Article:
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Julie Foudy: USWNT landed ‘very winnable group’ for World Cup

Sophia Smith leads the USWNT onto the field for their October game against Spain. (Brad Smith/ISI Photos/Getty Images)

As the 2022 men’s World Cup continues, the tournament provides a reminder that the 2023 women’s World Cup is fast approaching.

Groups were drawn in October for next summer’s tournament, set to start on July 20 in Australia and New Zealand. While the USWNT will not match up against familiar foe Sweden this time, the squad will face the 2019 runner-up in the Netherlands.

Still, former USWNT star Julie Foudy believes the group sets the USWNT up well.

Speaking recently on “The Attacking Third,” Foudy addressed the group draw as well as the team’s recent form.

“It’s a very winnable group,” Foudy said. “I think with the expanded field of 32 teams, you have a pretty clear delineation of those top two teams in the groups. I think it’s a good group. It’s a good matchup.

“And, on the other side of the bracket that you don’t have to worry about until the final, is Germany, France, Brazil. There were like, five of the top nine teams on the other side.”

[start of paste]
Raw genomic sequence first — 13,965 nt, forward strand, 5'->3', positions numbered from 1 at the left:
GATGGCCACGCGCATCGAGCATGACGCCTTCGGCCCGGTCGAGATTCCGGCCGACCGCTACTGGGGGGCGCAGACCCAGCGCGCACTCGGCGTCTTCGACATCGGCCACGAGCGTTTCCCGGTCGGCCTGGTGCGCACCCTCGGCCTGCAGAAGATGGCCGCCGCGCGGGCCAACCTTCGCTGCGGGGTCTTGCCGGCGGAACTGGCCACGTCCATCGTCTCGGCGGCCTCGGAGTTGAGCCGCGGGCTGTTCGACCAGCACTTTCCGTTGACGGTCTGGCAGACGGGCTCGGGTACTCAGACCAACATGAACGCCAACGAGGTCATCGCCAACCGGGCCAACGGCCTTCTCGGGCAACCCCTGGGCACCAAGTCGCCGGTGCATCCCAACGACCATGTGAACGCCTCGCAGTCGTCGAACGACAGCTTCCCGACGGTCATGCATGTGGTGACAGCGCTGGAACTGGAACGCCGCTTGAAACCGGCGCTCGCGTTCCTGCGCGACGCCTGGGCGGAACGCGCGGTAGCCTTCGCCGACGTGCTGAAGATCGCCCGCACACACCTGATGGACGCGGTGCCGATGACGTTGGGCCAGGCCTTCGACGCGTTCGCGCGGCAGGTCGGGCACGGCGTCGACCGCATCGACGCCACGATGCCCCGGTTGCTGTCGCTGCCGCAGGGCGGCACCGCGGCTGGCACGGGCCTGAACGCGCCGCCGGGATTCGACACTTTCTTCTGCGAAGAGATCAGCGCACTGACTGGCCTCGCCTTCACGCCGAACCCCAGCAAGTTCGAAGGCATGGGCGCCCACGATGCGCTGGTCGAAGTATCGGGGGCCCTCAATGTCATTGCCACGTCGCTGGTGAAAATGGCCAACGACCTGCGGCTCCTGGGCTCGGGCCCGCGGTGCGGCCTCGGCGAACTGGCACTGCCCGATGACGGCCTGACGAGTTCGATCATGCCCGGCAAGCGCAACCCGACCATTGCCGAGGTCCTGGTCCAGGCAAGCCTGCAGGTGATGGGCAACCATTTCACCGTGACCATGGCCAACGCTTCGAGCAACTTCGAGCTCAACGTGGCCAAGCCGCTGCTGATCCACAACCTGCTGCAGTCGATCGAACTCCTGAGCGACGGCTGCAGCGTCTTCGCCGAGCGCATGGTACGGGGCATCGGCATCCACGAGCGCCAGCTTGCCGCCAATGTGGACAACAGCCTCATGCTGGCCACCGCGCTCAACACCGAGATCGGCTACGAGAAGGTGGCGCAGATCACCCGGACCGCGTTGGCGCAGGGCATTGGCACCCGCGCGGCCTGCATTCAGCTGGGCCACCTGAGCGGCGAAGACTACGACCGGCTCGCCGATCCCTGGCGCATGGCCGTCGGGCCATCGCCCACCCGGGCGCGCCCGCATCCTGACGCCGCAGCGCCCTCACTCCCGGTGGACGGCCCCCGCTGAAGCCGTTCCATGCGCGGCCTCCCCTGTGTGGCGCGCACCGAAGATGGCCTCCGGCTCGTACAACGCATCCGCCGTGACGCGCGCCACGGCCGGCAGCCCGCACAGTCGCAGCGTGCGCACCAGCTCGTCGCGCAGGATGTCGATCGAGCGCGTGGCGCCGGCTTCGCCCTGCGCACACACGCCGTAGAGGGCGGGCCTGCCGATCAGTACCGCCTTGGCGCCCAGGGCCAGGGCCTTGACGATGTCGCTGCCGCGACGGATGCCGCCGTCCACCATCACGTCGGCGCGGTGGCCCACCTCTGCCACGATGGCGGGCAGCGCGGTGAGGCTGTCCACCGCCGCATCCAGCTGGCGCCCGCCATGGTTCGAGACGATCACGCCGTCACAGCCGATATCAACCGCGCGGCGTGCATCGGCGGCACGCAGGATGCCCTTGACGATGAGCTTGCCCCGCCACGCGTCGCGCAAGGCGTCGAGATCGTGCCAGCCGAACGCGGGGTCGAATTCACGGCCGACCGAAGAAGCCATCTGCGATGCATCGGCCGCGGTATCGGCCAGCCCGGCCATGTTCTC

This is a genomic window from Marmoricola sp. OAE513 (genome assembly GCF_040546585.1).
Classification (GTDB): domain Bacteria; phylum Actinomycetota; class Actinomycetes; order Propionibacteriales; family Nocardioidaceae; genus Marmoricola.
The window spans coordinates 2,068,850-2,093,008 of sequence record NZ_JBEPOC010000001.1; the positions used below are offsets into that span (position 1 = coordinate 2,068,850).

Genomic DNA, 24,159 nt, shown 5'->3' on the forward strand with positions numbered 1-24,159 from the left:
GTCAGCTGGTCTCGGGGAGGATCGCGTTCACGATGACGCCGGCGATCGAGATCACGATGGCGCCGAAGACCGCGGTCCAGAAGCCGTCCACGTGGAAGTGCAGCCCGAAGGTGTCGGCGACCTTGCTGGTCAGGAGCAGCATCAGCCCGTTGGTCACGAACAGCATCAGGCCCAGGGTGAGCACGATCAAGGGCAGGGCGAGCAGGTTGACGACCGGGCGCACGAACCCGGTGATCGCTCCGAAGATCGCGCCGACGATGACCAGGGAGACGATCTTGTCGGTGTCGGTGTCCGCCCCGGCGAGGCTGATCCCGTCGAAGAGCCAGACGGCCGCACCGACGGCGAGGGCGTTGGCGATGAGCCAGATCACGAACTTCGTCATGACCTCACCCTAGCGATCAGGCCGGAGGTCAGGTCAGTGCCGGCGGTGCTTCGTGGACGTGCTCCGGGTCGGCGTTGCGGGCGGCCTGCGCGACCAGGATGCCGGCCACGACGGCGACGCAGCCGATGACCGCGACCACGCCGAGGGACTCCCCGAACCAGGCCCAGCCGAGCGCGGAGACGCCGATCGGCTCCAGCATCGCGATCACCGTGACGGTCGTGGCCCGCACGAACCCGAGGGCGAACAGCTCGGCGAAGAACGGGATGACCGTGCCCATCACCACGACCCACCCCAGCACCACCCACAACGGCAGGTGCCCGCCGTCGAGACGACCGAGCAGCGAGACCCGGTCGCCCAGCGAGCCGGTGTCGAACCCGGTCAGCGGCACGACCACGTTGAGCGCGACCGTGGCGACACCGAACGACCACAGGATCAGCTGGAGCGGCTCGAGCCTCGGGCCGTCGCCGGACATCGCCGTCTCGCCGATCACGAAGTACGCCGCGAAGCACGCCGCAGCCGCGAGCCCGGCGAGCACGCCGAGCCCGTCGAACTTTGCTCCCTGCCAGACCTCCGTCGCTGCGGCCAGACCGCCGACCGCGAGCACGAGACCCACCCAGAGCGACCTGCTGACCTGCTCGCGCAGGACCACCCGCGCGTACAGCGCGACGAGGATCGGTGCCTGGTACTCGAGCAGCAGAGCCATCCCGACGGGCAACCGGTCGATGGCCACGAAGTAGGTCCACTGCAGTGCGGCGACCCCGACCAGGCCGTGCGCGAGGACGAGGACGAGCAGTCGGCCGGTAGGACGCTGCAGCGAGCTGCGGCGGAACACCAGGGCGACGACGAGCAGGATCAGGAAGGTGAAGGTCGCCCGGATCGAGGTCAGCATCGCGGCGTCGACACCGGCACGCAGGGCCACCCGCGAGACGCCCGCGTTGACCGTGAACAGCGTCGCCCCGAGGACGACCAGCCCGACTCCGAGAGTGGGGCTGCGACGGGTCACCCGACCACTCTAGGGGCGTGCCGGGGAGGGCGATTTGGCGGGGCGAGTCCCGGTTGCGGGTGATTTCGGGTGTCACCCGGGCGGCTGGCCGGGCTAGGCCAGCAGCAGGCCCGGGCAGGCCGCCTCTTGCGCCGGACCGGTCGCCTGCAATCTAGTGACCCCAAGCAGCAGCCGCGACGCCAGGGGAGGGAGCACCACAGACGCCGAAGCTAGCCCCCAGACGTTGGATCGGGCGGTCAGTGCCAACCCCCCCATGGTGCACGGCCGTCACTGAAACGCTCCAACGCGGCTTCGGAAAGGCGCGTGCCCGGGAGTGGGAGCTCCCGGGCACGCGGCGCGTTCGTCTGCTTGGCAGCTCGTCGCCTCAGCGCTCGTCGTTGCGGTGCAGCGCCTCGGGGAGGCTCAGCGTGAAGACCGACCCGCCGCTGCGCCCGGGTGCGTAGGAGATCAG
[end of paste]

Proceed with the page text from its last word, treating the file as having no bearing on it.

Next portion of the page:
Dipping into her 16 years of experience – which includes four World Cup tournaments and two World Cup titles – Foudy noted that the USWNT’s mindset has always been less about the opponents. Instead, the team focuses on the end goal of winning the tournament.

The expectation, she said, is always to be on top of the podium. The World Cup draw just signals that the tournament is happening, and soon.

“What that signals to the staff, to the coaches, to the players is, ‘We’ve got to pay attention to the little things now,’” she said. “Everyone’s doing the big things. Now it’s about the details and getting that cohesion, getting that chemistry, getting that confidence.”

Recent games have showcased the team’s struggle to establish cohesion. For the first time since 1993, the team lost three games in a row. While the USWNT avoided a fourth loss, it didn’t stop the ringing of the alarm bells.

Foudy, who has become a broadcaster in her retirement, said that in speaking with head coach Vlatko Andonovski before the team’s second game against Germany she could “sense there was some stress within the group.”

“Obviously no one wanted to be that team,” she said.

But Foudy isn’t as panicked about the losses. Instead, she said, the style of play is more concerning.

“I was in less of a panic mode than most of the U.S. fans,” she said. “The thing that’s more concerning to me is, we’re not holding the ball. We’re not playing with the swagger I think we can with as many creative players as we have. We’re not dictating the pace of the game. We’re not pressing as much as we should.”

The team’s run of play hasn’t been fluid, she said. Instead, goals have been coming off mistakes or from quick-footed players, such as Mallory Pugh and Sophia Smith, outrunning competitors.

“There’s no run-of-play, fluid, gorgeous goals like that. And I think that’s the most concerning thing,” she said. “This team is creative, as we know. And you have a ton of good players. Why even against top 10 teams are we not holding the ball more?”